BBC presenter held in police custody for hours

BBC presenter and naturalist Chris Packham spends  hours in custody after hunters confront him in Mizieb.

BBC presenter and naturalist Chris Packham.
BBC presenter and naturalist Chris Packham.

Tweetstorms, video diaries, blog posts, and Facebook appeals: not even 15,000 hunters and the Wild Birds Regulation Unit can withstand the social media onslaught that the Coalition Against Spring Hunting has managed to choreograph, and export beyond Maltese borders.

With the BBC, and newspapers The Guardian and The Sun switched on to Malta’s derogation from the EU’s ban on spring hunting, a new front has been opened on the war against bird shooting: the English sensitivity to animal cruelty.

But matters came to a head yesterday, when BBC Springwatch presenter Chris Packham was asked to report at the ALE police headquarters at 4:17pm. Supporters instantly started tweeting #freechrispackham,  BirdLife’s €50,000 crowdfunding target reached within hours, tourism boycotts mooted on Twitter, and supporters asking celebrities and the BBC to lend their support.

Five hours later, Packham was released. It turned out that the ALE were acting on complaints by the FKNK that Packham had breached their privacy and defamed the hunting fraternity: similar accusations in the judicial protest the FKNK filed earlier in the week against the Commissioner of Police.

Packham said the police also had concerns that they had been misrepresented by the BBC presenter in his video documentary. He was not accused of anything, but Packham said that at one point he was threatened with arrest unless he releases a statement to the police. “I did everything I could to be cooperative with the police.”

AlternattivaDemokratika chairperson, Prof. Arnold Cassola, issued a message of solidarity for Packham, and another green activist, David Camilleri, who said he had been assaulted by hunters in Gozo. “We would like to express our solidarity with David Camilleri and Chris Packham who, in different circumstances, have fallen victims to intolerance and violence.

“Everybody should be allowed to express freely their opinion for or against spring hunting, but threats and intolerant behaviour are simply not on. The quicker one learns this, the better”.”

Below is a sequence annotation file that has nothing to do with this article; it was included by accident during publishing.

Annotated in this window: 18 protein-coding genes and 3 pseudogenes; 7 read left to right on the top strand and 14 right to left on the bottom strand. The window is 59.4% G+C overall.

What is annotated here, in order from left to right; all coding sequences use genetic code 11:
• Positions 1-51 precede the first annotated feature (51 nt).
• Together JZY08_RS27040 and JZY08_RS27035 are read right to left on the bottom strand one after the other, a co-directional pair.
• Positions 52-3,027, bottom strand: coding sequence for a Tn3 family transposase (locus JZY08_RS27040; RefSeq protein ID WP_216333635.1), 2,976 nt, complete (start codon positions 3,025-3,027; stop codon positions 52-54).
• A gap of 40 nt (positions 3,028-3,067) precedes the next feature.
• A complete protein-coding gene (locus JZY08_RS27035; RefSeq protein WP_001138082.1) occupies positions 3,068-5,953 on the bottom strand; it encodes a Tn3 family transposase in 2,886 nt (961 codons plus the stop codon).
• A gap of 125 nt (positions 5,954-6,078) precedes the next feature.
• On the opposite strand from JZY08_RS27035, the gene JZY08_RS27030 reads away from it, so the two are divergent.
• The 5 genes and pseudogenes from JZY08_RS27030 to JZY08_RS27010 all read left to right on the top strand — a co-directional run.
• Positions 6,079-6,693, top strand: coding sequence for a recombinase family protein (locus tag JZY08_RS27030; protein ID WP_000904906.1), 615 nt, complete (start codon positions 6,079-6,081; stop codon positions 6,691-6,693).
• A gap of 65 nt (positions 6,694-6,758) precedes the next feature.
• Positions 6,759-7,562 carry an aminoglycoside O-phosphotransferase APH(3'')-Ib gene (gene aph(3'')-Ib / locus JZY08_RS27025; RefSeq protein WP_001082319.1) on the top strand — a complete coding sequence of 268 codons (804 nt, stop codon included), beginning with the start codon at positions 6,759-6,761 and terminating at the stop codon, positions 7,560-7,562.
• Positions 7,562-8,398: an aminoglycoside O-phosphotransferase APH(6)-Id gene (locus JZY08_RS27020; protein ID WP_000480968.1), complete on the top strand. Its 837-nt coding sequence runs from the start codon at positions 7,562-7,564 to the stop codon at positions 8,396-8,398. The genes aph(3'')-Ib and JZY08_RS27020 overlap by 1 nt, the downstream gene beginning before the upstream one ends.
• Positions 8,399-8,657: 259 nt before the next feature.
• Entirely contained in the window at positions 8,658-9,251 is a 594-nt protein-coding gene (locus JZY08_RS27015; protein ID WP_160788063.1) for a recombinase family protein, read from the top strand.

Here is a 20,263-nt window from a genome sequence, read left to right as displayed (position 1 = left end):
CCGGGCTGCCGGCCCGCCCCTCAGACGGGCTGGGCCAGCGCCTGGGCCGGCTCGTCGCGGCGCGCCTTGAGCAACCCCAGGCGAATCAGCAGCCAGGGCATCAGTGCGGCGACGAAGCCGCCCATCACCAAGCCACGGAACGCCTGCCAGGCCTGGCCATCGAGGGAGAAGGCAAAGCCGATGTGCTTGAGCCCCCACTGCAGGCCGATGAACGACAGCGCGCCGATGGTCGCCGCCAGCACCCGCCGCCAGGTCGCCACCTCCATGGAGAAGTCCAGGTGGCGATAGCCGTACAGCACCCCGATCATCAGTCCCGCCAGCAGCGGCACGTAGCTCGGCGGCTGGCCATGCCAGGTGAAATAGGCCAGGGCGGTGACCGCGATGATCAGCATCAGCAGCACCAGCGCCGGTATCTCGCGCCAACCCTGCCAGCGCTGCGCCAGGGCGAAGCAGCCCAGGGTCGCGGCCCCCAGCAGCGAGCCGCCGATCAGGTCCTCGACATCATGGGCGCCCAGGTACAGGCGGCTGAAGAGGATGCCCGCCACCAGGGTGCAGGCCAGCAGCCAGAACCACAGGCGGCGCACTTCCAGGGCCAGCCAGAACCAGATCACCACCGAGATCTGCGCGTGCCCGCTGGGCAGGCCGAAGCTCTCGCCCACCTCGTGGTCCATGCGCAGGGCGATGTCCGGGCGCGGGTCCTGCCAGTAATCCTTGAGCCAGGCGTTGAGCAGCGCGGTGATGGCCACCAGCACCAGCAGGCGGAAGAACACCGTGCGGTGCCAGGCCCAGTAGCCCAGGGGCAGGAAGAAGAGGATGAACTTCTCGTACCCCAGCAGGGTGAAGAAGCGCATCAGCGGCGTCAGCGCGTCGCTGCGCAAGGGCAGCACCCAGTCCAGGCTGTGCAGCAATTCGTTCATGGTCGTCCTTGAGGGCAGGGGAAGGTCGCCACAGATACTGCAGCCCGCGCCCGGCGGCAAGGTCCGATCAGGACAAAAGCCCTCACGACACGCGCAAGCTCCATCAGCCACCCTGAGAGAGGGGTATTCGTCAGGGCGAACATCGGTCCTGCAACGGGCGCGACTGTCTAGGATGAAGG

Public relations disaster

People like Lino Farrugia, the chief executive of the hunters’ federation FKNK, was unable to handle the criticism. Collating all the press cuttings they could find on the web, the FKNK issued a statement calling TV personality Bill Oddie, who joined the League Against Cruel Sports in Malta this week to monitor the season, a “mental case” for having suffered from bipolar disorder.

And while the Maltese police were flying an ‘unmanned aerial vehicle’ (read: a drone) over the heads of unsuspecting hunters – 22 sorties outside of hunting hours – Farrugia was calling on the Commissioner of Police and the commissioner for data protection to protect hunters’ privacy against the intrusion of Chris Packham and his film crew. The enduring image was of Packham being filmed walking into public land at Mizieb, before being assaulted by a mob of some eight hunters, demanding that the cameras are switched off.

The political parties stayed away from the controversy: Prime Minister Joseph Muscat yesterday reminded Gozo voters that the PN leadership had “failed to take a stand” on spring hunting - “You know where you stand with us. We promised spring hunting and the season was opened. And like we promised the hunters, we will keep our promises with the trappers,” he said, referring to the ban on trapping enforced by te European Union.

As the hunters floundered with their public relations disaster, Packham’s video diaries on YouTube captured the attention of thousands of British netizens, witnessing the naturalist’s heart-breaking tears as a Montagu’s Harrier, an illegal quarry, is slowly euthanised after suffering from shotgun wounds it cannot recover from.

On Twitter, hashtags like #maltamassacre and #stopspringhunting got instant play, peaking in the late hours of Friday after MaltaToday published its interview with Packham that same day.

Malta’s High Commission to the United Kingdom has had its fair share of complaints too. The standard letter it has been sending out to concerned complainants is a copy-and-paste from the parliamentary secretariat for animal rights, but it does not fail to denigrate the public relations effort of conservationists from the UK.